Canfora trumpets a relatively new interpretation — one that he advances with the breathless excitement of a scientist poised to share a new discovery. Three years ago he received a digitized copy of a reel-to-reel tape that a student made of the shootings from the windowsill of a dormitory room that overlooked the rally. "When I got that digital CD," he says," I played it, and immediately I heard the order to fire. It was a very emotional moment. I was stunned. I was shocked because I was anticipating hearing the gunfire, and I was thinking of those four students, the fact that when this tape was made during those last seconds before the gunfire, they were still alive. I went back and played it again and again and again, and I heard it every time: Right here, get set, point, fire. When I discovered the proof of the order to fire in that audiotape, that's when I really knew that they were following orders — that it wasn't just a bunch of individual guardsmen filled with hatred that decided to shoot with the phony excuse that their lives were in danger."
Others who have listened to the tape disagree. Dr. Thomas R. Hensley, a KSU emeritus professor of political science who has written extensively on May 4, says, "I heard the tape over and over again, and I couldn't pick it out. Some people say they could hear it; other people didn't. There certainly wasn't any consensus. Even if it was indisputable, I'm sure where that would lead." After the 1979 federal civil settlement, in which the Guard expressed regret and modest payments were awarded to the wounded students and parents of the slain students, he says the parents and wounded students agreed not to press on with further litigation.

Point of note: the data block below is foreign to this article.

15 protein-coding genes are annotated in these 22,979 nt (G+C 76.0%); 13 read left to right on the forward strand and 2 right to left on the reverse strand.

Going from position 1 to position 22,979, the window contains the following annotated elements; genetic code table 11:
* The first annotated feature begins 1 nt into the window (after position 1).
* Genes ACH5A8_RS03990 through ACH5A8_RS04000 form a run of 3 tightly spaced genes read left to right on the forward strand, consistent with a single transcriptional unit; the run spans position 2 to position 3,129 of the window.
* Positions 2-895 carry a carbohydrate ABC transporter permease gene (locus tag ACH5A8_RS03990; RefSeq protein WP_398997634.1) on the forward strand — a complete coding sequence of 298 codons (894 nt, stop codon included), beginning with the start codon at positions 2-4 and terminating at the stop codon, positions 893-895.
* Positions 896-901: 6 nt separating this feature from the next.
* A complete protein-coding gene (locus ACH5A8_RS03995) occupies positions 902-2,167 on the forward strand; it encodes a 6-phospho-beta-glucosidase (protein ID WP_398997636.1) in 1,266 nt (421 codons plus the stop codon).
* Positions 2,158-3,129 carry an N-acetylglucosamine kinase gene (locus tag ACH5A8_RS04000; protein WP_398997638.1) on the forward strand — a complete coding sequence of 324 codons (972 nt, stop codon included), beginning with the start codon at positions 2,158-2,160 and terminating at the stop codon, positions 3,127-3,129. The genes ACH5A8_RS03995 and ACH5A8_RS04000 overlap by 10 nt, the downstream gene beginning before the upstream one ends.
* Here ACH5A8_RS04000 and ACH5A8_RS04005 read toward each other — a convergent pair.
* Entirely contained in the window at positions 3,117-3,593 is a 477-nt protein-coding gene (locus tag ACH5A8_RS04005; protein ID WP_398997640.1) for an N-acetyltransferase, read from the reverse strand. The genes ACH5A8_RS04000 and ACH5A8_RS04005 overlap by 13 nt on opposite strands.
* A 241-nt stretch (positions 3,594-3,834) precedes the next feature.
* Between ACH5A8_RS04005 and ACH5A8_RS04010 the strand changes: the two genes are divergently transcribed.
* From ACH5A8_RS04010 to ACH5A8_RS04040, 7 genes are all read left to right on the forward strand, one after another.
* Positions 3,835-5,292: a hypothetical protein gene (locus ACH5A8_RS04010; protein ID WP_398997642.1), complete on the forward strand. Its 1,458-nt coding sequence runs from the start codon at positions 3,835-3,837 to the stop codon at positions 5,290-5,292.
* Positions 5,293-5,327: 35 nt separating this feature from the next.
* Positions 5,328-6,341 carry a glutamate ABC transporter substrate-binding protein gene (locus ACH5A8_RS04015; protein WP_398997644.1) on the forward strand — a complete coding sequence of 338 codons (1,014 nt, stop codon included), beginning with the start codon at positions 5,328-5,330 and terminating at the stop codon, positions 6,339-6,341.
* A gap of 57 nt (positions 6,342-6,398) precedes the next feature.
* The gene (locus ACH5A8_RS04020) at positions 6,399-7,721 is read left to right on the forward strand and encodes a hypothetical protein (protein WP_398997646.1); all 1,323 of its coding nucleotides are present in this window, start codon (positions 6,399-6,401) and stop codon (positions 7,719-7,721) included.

The question of why some guardsmen shot — without warning students they had live ammunition — remains a mystery.
You think that after 40 years we would know. You hope it would be like a John Grisham novel — where, just at the right moment, the lawyer or reporter comes up with evidence that convicts the criminals. Canfora clings to such hope. He feels a moral obligation to the victims and says that a mother of one of the slain students plaintively asked him, "Alan, when will we ever know the truth?" He continues the quest. While some view it as quixotic, Canfora persists, hoping the latest evidence will offer answers to mysteries that have eluded us for decades.
"SOMETHING HAD TO BE DONE"
When he learned that four students had been shot at Kent State, Dr. Michael Schwartz was in Bloomington Indiana, sitting near a picturesque fountain on the Indiana University campus. A sociology professor at IU, he had long feared that student activism might end in a violent confrontation with students getting shot. He never dreamed that someday he would be running the university where this transpired. But in July 1977, at the age of 39, Schwartz was appointed interim president of Kent. He served as KSU president from 1982 to 1991. He was president when students protested that the building of a gymnasium annex that adjoined the site of the shootings was constructed in a manner that was insensitive to the memories of those who died. He also shepherded the creation of a memorial to the May 4 event that many praised but — like all things associated with May 4 — is laced with controversy. His perspective showcases the role that political and legal forces have played in the May 4 saga.